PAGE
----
The British author Jane Grigson (1928–1990) was one of the finest writers to emerge among the greats of the 20th century. Considered by many to be Grigson’s magnum opus, the Vegetable Book (1978) is a hefty book, profiling and providing recipes for 76 different species of vegetables, from artichokes to yams. Grigson followed up with a companion in 1982, the Fruit Book, from apple to watermelon, equally expansive in size and scope. Together, they are an invaluable duo, well-deserving of space on the kitchen shelf.
Never shy about offering an opinion, Grigson lets the reader know what she likes and what she merely tolerates. Both books are what one might call a personal reference, packed with historical notes, folklore, and a touch of humor. Grigson, ever inquisitive, offers such a range as to remain exciting and relevant a generation later.
From the vegetable book you might try an interpretation of the Spanish perdices a la bilbaina—game birds served with a pan sauce of bacon, aromatics, tomatoes, sherry, and chocolate, served over buttered noodles. Or perhaps chayote poached in a spiced red wine syrup, served with whipped cream. For a taste of the sea, mussels, served with creamed spinach, accented with saffron, fontina grated over top.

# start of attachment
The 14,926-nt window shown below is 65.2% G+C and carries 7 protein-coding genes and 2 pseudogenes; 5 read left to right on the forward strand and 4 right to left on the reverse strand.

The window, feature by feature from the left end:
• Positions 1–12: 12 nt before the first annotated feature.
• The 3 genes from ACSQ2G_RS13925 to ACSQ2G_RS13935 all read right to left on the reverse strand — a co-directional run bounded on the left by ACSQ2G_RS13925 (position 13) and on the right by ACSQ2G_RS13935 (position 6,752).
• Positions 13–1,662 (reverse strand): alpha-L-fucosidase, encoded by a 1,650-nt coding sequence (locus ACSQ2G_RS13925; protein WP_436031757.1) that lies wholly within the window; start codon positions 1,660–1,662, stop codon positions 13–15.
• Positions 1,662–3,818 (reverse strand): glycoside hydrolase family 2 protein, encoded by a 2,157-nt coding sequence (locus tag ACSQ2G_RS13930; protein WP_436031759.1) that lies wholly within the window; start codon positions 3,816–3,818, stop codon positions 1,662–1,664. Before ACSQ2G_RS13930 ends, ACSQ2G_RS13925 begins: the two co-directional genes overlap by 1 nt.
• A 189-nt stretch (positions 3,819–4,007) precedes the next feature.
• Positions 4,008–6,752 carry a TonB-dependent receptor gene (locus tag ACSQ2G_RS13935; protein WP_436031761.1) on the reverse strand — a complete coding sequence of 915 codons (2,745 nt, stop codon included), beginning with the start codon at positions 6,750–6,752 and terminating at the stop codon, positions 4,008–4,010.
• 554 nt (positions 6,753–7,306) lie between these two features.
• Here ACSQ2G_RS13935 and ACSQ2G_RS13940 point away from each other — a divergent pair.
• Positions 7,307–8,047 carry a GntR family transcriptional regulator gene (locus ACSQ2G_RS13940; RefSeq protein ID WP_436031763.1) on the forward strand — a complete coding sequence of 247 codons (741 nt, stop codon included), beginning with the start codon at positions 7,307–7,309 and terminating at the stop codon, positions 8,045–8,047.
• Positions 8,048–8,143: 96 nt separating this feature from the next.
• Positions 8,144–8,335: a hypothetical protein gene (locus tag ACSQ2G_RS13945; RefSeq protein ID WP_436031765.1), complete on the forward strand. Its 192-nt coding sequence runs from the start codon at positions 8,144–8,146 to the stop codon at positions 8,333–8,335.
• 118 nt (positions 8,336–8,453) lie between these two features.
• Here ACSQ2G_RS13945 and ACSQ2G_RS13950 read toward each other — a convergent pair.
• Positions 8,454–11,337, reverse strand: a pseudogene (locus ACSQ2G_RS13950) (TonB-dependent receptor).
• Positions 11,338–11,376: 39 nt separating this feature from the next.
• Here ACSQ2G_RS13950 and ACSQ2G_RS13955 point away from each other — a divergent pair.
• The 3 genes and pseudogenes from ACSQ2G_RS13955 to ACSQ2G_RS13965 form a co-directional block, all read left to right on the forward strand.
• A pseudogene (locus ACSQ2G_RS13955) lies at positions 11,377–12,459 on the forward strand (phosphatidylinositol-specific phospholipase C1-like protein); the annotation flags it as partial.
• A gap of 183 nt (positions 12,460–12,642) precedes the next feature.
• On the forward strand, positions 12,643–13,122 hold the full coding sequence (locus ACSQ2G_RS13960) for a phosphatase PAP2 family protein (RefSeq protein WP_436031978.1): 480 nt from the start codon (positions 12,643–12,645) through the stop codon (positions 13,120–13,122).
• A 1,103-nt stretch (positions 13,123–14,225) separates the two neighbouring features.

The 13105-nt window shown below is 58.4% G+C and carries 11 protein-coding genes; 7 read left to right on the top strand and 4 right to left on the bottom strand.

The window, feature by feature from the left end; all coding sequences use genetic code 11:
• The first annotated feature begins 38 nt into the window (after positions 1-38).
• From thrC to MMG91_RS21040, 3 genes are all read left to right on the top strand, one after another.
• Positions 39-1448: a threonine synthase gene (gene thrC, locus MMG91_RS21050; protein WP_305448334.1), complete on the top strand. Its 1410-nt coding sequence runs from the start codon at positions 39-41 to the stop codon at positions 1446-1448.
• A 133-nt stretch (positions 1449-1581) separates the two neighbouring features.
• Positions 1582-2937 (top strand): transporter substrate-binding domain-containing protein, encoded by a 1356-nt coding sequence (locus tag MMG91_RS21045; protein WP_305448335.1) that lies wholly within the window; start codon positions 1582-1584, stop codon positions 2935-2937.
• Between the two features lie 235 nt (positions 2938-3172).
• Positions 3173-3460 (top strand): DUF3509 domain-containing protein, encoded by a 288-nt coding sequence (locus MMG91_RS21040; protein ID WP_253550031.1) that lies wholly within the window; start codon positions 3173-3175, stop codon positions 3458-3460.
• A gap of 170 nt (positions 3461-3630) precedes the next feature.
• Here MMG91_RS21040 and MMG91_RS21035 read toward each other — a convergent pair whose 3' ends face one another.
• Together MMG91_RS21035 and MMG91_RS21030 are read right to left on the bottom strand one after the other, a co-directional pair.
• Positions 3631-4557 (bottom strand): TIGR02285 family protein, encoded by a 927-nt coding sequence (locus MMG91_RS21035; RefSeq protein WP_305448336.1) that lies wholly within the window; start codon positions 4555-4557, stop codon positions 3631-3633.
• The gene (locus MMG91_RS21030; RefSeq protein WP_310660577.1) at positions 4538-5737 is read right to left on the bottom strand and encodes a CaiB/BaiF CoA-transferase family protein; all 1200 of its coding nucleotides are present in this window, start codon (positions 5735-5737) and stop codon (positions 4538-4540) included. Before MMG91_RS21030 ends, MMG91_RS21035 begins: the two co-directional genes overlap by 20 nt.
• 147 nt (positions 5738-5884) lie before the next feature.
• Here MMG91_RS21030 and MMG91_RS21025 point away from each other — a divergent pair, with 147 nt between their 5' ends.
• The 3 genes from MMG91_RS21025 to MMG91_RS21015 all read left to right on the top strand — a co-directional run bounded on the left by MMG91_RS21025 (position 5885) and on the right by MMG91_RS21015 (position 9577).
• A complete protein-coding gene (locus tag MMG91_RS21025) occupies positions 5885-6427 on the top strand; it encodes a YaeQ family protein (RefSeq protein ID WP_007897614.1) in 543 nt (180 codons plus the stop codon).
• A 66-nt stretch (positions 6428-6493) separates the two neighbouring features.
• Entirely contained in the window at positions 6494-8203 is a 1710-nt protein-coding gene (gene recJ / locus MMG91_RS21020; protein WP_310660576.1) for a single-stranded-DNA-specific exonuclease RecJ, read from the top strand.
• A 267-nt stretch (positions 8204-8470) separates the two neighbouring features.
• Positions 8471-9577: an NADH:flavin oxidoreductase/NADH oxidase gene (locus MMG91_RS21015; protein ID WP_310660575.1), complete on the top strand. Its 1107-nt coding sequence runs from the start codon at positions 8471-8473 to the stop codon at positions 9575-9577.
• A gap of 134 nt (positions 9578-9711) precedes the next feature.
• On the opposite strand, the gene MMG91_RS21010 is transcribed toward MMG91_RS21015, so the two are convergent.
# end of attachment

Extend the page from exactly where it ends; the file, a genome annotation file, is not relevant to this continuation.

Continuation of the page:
In the fruit book, Grigson does not fall into the trap of producing mostly sweets, though there are still plenty to choose from. She does proper justice to fruit cookery with an astonishing breadth. We might mention duck livers sauteed in butter and served over some good toasted bread, glazed with wine-stewed muscat grapes. A touch lighter and brighter, she offers a Hungarian cherry soup, emboldened by Riesling, brandy, and sour cream. Or for something more adventurous, frog’s legs (or chicken breasts or sweet breads) with a banana raita based on a Julie Sahni recipe.
We are pleased to be offering the first American printings, published by Atheneum, of both books in Near Fine condition, save for a previous owner’s name penned under the flap on the front pastedown of the vegetable book. The jackets, both unclipped, show light shelfwear. The vegetable book bears a small closed tear to the rear of the jacket; the fruit book has a sun faded spine and is lightly dampstained on the rear. Both have been placed in mylar sleeves for protection. You can happily spend a lifetime cooking through them both, satisfactorily stuffed.